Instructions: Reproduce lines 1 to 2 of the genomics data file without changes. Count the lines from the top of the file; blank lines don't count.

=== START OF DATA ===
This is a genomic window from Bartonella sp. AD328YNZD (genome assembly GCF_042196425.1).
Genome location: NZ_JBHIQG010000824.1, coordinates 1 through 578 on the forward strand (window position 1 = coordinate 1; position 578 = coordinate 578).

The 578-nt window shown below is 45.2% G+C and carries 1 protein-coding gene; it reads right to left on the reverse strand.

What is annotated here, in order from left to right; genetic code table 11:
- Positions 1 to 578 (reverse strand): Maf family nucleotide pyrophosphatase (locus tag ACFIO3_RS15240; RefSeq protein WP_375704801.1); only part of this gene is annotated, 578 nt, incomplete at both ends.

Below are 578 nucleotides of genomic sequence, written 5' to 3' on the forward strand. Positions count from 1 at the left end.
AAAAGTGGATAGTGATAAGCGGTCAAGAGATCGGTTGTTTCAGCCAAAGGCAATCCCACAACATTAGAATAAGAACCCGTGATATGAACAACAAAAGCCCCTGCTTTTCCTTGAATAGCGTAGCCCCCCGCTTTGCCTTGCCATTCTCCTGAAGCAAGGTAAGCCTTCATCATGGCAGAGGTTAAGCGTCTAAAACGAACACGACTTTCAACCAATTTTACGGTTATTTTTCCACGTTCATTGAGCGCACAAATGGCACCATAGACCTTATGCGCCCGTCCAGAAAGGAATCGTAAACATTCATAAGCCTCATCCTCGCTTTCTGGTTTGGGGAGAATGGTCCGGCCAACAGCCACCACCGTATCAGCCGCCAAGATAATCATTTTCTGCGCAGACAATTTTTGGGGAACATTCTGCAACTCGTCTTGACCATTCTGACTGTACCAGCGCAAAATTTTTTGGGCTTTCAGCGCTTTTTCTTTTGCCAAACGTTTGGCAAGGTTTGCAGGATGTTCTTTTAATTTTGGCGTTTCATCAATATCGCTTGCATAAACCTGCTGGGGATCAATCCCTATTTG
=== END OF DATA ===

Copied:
This is a genomic window from Bartonella sp. AD328YNZD (genome assembly GCF_042196425.1).
Genome location: NZ_JBHIQG010000824.1, coordinates 1 through 578 on the forward strand (window position 1 = coordinate 1; position 578 = coordinate 578).